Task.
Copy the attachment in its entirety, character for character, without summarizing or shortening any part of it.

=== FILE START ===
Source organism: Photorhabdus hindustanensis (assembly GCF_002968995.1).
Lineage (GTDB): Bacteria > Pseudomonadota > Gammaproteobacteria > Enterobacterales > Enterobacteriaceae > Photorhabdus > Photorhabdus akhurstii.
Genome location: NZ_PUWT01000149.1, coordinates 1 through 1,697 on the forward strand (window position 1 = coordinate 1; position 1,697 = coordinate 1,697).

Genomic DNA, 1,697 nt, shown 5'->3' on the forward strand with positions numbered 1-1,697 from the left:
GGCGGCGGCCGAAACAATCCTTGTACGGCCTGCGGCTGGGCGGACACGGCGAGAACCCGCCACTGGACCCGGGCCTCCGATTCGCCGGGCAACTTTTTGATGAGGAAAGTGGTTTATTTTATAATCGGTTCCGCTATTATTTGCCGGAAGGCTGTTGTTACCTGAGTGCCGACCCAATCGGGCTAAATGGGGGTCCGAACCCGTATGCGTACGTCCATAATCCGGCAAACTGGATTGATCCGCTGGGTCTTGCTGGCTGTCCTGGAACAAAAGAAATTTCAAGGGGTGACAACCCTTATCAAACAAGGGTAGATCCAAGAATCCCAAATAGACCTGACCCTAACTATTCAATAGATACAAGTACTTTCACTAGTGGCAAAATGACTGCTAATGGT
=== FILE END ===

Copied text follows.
Source organism: Photorhabdus hindustanensis (assembly GCF_002968995.1).
Lineage (GTDB): Bacteria > Pseudomonadota > Gammaproteobacteria > Enterobacterales > Enterobacteriaceae > Photorhabdus > Photorhabdus akhurstii.
Genome location: NZ_PUWT01000149.1, coordinates 1 through 1,697 on the forward strand (window position 1 = coordinate 1; position 1,697 = coordinate 1,697).

Genomic DNA, 1,697 nt, shown 5'->3' on the forward strand with positions numbered 1-1,697 from the left:
GGCGGCGGCCGAAACAATCCTTGTACGGCCTGCGGCTGGGCGGACACGGCGAGAACCCGCCACTGGACCCGGGCCTCCGATTCGCCGGGCAACTTTTTGATGAGGAAAGTGGTTTATTTTATAATCGGTTCCGCTATTATTTGCCGGAAGGCTGTTGTTACCTGAGTGCCGACCCAATCGGGCTAAATGGGGGTCCGAACCCGTATGCGTACGTCCATAATCCGGCAAACTGGATTGATCCGCTGGGTCTTGCTGGCTGTCCTGGAACAAAAGAAATTTCAAGGGGTGACAACCCTTATCAAACAAGGGTAGATCCAAGAATCCCAAATAGACCTGACCCTAACTATTCAATAGATACAAGTACTTTCACTAGTGGCAAAATGACTGCTAATGGT